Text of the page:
|Many Pelicans and Monarch Butterflies at
Natural Bridges State Beach Park in Santa Cruz
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The huge offshore bird rock with many birds on the top and a huge arch underneath dominates the picturesque
seashore landscape near the Natural Bridges State Beach Park in Santa Cruz, California. This park is located
at 2531 W Cliff Dr, Santa Cruz, CA 95060 or at the junction of Swanton Blvd & W Cliff Dr, Santa Cruz, CA
95067. Phone:(831) 423-4609. It is about 3 miles west of Santa Cruz Wharf. This picture is taken from the
small parking lot of the Vista Point near the junction of Swanton Blvd & W Cliff Dr.
Map: Click here for interactive Google Map showing location of Natural Bridges State Beach Park
Zoom in for a closer view of many birds on the top of the bird rock. We came to tour Natural Bridges State
Beach Park on November 28, 2017.
Zoom in even more for closer views of many pelicans and cormorants on the bird rock.
This bird rock with an arch is the remaining portion of once a long, narrow peninsula (i.e., connected to the
shore) with three arches, and hence, three bridges.
The old pictures of this Natural Bridges with three bridges/arches and their associated story can be seen here.
Due to erosion, the outer bridge/arch collapsed in 1905 and the inner bridge/arch, that was connected to the
shore, collapsed in the stormy night of January 10, 1980.
Three of thousands of beautiful Monarch butterflies come to roost in a large eucalyptus grove in a gently sloping
canyon in the middle of Natural Bridges State Beach Park in Santa Cruz, California as their winter home for
three reasons: (1) This eucalyptus grove is located in a canyon which provides shelter from the wind, (2) the
moderate coastal weather here protects the Monarch butterflies from freezing in the winter season, and (3)
eucalyptus trees flower in winter season providing the necessary nutrients/snack for the Monarch butterflies in
the winter season. This grove is the largest site in the United States for overwintering Monarch butterflies.
When the air temperature drops below 60 degrees F, the Monarch butterflies hang in dense clusters together
for warmth intertwining their feet along the branches of very tall eucalyptus trees to avoid being dislodged
from their companions by the wind or rain.
With their tan undersides, the tight clusters of Monarch butterflies high on the tall trees look like clumps of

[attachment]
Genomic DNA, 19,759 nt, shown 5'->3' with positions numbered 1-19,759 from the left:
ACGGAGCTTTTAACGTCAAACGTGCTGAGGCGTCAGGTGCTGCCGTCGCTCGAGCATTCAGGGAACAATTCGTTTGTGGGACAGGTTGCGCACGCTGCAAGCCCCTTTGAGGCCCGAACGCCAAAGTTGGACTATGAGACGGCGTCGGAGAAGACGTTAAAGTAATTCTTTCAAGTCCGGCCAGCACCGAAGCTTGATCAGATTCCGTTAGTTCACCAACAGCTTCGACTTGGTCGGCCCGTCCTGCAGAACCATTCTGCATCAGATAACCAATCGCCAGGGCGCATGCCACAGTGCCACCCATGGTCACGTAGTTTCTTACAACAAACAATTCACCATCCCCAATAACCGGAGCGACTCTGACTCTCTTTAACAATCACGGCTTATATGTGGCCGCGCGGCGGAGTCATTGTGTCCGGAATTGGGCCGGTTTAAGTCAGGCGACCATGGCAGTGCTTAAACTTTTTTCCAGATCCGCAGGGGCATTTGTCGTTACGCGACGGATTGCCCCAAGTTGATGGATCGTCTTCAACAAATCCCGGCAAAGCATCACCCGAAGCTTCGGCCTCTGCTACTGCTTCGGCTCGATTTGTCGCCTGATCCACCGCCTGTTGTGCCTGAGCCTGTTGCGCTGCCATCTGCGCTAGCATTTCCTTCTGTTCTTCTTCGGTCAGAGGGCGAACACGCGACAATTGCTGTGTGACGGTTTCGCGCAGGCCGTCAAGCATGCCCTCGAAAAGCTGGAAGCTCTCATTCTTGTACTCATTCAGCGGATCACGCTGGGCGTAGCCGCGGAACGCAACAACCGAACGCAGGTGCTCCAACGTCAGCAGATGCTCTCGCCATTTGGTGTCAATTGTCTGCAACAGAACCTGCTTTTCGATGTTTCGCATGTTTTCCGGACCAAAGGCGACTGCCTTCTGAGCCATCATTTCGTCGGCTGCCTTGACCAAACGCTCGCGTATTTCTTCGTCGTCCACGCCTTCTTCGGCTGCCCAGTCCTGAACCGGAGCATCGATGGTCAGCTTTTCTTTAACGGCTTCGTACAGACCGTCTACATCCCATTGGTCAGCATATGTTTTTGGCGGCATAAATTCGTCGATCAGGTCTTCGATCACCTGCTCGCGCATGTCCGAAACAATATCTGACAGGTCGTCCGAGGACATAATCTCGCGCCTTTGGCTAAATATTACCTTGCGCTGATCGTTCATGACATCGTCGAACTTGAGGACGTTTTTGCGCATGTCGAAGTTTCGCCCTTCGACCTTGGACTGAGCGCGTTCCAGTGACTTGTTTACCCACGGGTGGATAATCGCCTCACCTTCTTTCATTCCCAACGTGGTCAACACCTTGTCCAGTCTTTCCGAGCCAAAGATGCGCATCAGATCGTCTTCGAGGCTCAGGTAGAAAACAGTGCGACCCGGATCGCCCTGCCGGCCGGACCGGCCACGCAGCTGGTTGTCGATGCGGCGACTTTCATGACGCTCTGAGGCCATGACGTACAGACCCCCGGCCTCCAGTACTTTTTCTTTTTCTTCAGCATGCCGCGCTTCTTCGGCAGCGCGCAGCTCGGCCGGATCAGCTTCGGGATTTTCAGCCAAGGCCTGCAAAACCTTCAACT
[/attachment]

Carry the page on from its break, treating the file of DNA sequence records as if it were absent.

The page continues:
Zoom in for a closer view of the dense clusters of Monarch butterflies.
Each fall, the migratory butterflies arrive at the California coast from across the western United States to seek
sanctuary from the cold winter. They roost in the monarch preserve from October to mid-February, with the
greatest numbers from November to mid-December.
Zoom in even more.
When the air temperature is above 60 degrees F, the Monarch butterflies burst from their clusters, floating
through the trees and into the surrounding area in search of flower nectar and dew as shown in the following
movie that I took:
The entrance of the boardwalk trail leading to the observation deck in the eucalyptus grove for visitors to enjoy
watching the beautiful Monarch butterflies. This entrance is very close to the Visitor Center.
The boardwalk is wheelchair & stroller accessible to go down the gentle slope of the canyon of the eucalyptus
The boardwalk zig-zag with gentle slope to go down the canyon.
The observation deck at the end of the boardwalk at the bottom of the canyon for visitors to look almost
straight up for the Monarch butterflies and their clusters on the tree branches.
The trees are very tall above the observation deck.
These eucalyptus trees are so tall such that the Monarch butterflies and their clusters high on the tree
branches look very small. So, the park ranger provided two telescopes on tripods on the boardwalk for
visitors to get close up views of the Monarch butterflies.
My compact super-zoom camera with 65X optical zoom is very helpful for me to zoom in to get the close up
views of Monarch butterflies and their clusters high on the tree.
On November 28, 2017, when we arrived, the Park Gate indicated that there were about 1,000 Monarch
butterflies in the Park. This is way below the possible peak of 10,000 or more. So, the winter migration of
Monarch butterflies into this eucalyptus grove had not reached its peak yet on November 28, 2017.
The monarchs typically begin arriving in mid-October and have left by mid-February. The number of Monarch
butterflies in the park in any given month in the winter varies from year to year. Before you visit, you may want
to call the park at (831) 423-4609 for current information on the population of Monarch butterflies in the Park.